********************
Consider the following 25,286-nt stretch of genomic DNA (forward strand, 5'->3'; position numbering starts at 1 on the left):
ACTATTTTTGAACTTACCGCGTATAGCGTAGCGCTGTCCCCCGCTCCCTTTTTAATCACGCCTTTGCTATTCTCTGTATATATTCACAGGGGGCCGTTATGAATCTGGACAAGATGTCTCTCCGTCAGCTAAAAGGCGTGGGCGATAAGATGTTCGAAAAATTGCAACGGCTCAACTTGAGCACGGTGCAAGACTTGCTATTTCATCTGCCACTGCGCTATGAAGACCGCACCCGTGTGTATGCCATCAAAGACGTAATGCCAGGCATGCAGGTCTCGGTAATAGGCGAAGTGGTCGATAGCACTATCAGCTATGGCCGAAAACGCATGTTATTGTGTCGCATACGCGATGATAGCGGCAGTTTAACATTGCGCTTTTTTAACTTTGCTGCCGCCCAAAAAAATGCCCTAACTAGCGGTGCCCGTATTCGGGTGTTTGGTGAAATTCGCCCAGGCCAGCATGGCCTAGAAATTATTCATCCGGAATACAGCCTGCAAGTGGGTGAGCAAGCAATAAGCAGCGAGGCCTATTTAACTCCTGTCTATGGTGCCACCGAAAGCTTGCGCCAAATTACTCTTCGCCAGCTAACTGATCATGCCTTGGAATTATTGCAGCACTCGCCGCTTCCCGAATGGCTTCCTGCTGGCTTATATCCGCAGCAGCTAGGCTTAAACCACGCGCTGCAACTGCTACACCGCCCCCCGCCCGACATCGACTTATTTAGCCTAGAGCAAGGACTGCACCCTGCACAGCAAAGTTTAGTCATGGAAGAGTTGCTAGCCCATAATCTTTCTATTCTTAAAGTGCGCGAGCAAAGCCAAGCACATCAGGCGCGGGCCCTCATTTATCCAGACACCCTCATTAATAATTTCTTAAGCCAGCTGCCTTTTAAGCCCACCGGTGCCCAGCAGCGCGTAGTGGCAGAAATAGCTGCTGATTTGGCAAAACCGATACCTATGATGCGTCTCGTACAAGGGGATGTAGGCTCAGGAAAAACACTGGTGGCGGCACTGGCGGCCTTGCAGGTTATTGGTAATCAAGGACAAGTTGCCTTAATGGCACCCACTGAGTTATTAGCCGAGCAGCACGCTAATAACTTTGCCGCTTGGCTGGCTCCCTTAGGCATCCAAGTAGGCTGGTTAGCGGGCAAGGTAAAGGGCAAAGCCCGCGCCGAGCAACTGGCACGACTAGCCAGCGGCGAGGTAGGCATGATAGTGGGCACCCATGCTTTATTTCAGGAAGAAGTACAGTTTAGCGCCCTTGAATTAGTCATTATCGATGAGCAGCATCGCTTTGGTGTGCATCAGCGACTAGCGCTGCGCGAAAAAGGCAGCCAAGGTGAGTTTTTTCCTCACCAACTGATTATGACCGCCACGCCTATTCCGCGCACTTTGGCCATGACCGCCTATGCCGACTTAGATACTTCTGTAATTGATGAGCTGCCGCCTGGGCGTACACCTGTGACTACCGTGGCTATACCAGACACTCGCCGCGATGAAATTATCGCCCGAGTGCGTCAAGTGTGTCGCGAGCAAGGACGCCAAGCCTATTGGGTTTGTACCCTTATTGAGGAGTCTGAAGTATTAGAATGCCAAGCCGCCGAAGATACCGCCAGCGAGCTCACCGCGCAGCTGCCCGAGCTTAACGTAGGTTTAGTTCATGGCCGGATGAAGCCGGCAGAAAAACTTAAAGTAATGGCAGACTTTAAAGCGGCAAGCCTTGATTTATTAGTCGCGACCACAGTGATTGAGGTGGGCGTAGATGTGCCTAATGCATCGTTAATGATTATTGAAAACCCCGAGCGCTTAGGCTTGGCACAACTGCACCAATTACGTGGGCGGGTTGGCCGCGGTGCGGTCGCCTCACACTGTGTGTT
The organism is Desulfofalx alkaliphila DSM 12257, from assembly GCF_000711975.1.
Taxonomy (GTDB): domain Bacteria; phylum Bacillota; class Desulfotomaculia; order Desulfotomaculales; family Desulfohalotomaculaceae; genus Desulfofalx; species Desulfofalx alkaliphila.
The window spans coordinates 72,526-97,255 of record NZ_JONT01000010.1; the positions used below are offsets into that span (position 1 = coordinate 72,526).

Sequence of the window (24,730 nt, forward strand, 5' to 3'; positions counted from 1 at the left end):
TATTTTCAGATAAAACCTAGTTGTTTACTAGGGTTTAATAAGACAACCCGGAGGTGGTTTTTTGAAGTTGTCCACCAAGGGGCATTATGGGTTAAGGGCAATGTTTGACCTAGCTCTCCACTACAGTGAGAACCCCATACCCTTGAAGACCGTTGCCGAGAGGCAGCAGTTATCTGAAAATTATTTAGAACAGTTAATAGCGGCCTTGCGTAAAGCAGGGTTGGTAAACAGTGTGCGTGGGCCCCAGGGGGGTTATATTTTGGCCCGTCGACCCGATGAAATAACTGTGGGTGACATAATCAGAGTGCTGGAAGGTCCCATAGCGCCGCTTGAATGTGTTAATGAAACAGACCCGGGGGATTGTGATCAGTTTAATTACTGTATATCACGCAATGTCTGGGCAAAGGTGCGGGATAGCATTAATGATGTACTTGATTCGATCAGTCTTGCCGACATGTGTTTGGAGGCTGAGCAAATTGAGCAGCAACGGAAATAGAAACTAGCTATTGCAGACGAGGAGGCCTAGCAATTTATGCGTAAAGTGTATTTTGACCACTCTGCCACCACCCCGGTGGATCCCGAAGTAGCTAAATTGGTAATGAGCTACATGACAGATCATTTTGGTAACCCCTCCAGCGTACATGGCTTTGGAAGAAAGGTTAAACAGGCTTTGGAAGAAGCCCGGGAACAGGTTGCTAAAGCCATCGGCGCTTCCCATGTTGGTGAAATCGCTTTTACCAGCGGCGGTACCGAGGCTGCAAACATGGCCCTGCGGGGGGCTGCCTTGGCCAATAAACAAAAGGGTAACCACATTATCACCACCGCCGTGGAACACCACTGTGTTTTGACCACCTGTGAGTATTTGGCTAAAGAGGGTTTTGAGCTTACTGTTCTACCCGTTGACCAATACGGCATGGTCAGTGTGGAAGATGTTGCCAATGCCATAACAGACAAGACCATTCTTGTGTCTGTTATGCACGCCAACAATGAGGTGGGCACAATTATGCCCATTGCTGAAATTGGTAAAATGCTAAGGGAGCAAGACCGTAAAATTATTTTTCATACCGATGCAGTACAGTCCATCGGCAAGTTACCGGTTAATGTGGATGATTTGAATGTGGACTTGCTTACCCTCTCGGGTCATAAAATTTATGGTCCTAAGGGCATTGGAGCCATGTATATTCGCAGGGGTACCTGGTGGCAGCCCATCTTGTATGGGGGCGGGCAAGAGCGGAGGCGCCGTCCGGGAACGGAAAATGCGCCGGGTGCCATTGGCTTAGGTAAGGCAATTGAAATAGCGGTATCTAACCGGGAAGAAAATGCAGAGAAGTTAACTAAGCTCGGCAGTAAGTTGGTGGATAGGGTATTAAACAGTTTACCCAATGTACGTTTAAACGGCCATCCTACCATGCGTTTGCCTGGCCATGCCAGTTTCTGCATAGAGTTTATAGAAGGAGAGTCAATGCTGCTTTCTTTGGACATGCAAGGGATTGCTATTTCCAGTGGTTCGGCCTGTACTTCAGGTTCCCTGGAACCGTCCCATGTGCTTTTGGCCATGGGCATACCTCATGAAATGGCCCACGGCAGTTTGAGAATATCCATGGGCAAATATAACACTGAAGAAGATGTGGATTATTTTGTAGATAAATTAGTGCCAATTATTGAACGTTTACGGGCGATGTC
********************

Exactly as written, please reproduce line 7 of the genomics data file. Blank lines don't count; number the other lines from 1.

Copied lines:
TATTTTCAGATAAAACCTAGTTGTTTACTAGGGTTTAATAAGACAACCCGGAGGTGGTTTTTTGAAGTTGTCCACCAAGGGGCATTATGGGTTAAGGGCAATGTTTGACCTAGCTCTCCACTACAGTGAGAACCCCATACCCTTGAAGACCGTTGCCGAGAGGCAGCAGTTATCTGAAAATTATTTAGAACAGTTAATAGCGGCCTTGCGTAAAGCAGGGTTGGTAAACAGTGTGCGTGGGCCCCAGGGGGGTTATATTTTGGCCCGTCGACCCGATGAAATAACTGTGGGTGACATAATCAGAGTGCTGGAAGGTCCCATAGCGCCGCTTGAATGTGTTAATGAAACAGACCCGGGGGATTGTGATCAGTTTAATTACTGTATATCACGCAATGTCTGGGCAAAGGTGCGGGATAGCATTAATGATGTACTTGATTCGATCAGTCTTGCCGACATGTGTTTGGAGGCTGAGCAAATTGAGCAGCAACGGAAATAGAAACTAGCTATTGCAGACGAGGAGGCCTAGCAATTTATGCGTAAAGTGTATTTTGACCACTCTGCCACCACCCCGGTGGATCCCGAAGTAGCTAAATTGGTAATGAGCTACATGACAGATCATTTTGGTAACCCCTCCAGCGTACATGGCTTTGGAAGAAAGGTTAAACAGGCTTTGGAAGAAGCCCGGGAACAGGTTGCTAAAGCCATCGGCGCTTCCCATGTTGGTGAAATCGCTTTTACCAGCGGCGGTACCGAGGCTGCAAACATGGCCCTGCGGGGGGCTGCCTTGGCCAATAAACAAAAGGGTAACCACATTATCACCACCGCCGTGGAACACCACTGTGTTTTGACCACCTGTGAGTATTTGGCTAAAGAGGGTTTTGAGCTTACTGTTCTACCCGTTGACCAATACGGCATGGTCAGTGTGGAAGATGTTGCCAATGCCATAACAGACAAGACCATTCTTGTGTCTGTTATGCACGCCAACAATGAGGTGGGCACAATTATGCCCATTGCTGAAATTGGTAAAATGCTAAGGGAGCAAGACCGTAAAATTATTTTTCATACCGATGCAGTACAGTCCATCGGCAAGTTACCGGTTAATGTGGATGATTTGAATGTGGACTTGCTTACCCTCTCGGGTCATAAAATTTATGGTCCTAAGGGCATTGGAGCCATGTATATTCGCAGGGGTACCTGGTGGCAGCCCATCTTGTATGGGGGCGGGCAAGAGCGGAGGCGCCGTCCGGGAACGGAAAATGCGCCGGGTGCCATTGGCTTAGGTAAGGCAATTGAAATAGCGGTATCTAACCGGGAAGAAAATGCAGAGAAGTTAACTAAGCTCGGCAGTAAGTTGGTGGATAGGGTATTAAACAGTTTACCCAATGTACGTTTAAACGGCCATCCTACCATGCGTTTGCCTGGCCATGCCAGTTTCTGCATAGAGTTTATAGAAGGAGAGTCAATGCTGCTTTCTTTGGACATGCAAGGGATTGCTATTTCCAGTGGTTCGGCCTGTACTTCAGGTTCCCTGGAACCGTCCCATGTGCTTTTGGCCATGGGCATACCTCATGAAATGGCCCACGGCAGTTTGAGAATATCCATGGGCAAATATAACACTGAAGAAGATGTGGATTATTTTGTAGATAAATTAGTGCCAATTATTGAACGTTTACGGGCGATGTC